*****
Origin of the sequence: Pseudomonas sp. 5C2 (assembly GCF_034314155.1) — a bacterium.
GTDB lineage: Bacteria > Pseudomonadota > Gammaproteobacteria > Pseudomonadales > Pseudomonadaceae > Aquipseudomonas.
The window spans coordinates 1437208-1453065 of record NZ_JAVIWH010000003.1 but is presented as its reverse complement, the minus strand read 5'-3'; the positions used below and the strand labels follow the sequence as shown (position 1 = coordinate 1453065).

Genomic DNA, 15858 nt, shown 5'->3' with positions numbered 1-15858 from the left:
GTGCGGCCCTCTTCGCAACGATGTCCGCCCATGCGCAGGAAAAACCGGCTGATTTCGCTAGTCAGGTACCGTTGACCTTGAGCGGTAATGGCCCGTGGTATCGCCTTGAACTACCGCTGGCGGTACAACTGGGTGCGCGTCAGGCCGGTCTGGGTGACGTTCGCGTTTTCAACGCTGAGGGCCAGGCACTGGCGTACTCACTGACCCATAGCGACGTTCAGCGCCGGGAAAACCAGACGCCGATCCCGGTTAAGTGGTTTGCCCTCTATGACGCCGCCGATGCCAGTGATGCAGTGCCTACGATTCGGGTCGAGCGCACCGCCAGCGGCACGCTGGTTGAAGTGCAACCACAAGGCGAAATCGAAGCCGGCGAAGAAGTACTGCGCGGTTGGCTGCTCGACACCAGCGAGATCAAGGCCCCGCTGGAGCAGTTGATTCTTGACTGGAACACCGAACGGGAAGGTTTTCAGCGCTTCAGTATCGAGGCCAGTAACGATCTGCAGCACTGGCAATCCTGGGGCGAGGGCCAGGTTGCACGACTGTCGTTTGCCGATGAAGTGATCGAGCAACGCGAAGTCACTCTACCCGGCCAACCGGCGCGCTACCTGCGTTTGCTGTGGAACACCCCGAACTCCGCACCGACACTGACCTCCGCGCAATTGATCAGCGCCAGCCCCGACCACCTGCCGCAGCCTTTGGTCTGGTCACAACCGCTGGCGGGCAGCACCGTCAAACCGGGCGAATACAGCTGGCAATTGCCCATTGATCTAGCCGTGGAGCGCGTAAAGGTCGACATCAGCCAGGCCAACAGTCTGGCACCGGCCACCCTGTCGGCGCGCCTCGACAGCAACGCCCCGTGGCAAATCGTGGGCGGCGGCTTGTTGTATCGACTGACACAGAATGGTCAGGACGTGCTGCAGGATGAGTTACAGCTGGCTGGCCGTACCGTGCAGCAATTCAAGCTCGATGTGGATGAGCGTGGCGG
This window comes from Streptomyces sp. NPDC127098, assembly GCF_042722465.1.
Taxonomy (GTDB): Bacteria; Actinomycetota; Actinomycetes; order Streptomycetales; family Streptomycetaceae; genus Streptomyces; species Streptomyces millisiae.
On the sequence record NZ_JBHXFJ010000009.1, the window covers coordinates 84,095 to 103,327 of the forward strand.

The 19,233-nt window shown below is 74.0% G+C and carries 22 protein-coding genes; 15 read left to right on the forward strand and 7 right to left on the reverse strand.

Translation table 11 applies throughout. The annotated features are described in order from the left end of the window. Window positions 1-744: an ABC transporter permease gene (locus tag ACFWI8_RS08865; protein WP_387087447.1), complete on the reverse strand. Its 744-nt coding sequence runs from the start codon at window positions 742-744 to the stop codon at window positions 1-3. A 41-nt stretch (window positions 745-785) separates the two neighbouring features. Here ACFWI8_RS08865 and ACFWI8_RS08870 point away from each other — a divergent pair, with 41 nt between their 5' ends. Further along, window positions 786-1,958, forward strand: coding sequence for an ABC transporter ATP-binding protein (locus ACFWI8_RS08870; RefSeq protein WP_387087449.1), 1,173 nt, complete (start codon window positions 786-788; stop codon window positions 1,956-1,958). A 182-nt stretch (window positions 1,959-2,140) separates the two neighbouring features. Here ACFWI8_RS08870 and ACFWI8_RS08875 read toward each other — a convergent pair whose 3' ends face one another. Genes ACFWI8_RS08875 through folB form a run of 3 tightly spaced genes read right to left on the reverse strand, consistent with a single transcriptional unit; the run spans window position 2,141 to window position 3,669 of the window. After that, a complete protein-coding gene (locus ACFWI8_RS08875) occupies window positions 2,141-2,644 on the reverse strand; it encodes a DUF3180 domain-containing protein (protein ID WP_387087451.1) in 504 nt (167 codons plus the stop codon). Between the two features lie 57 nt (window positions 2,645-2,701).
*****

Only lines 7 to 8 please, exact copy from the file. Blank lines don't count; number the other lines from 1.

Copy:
Taxonomy (GTDB): Bacteria; Actinomycetota; Actinomycetes; order Streptomycetales; family Streptomycetaceae; genus Streptomyces; species Streptomyces millisiae.
On the sequence record NZ_JBHXFJ010000009.1, the window covers coordinates 84,095 to 103,327 of the forward strand.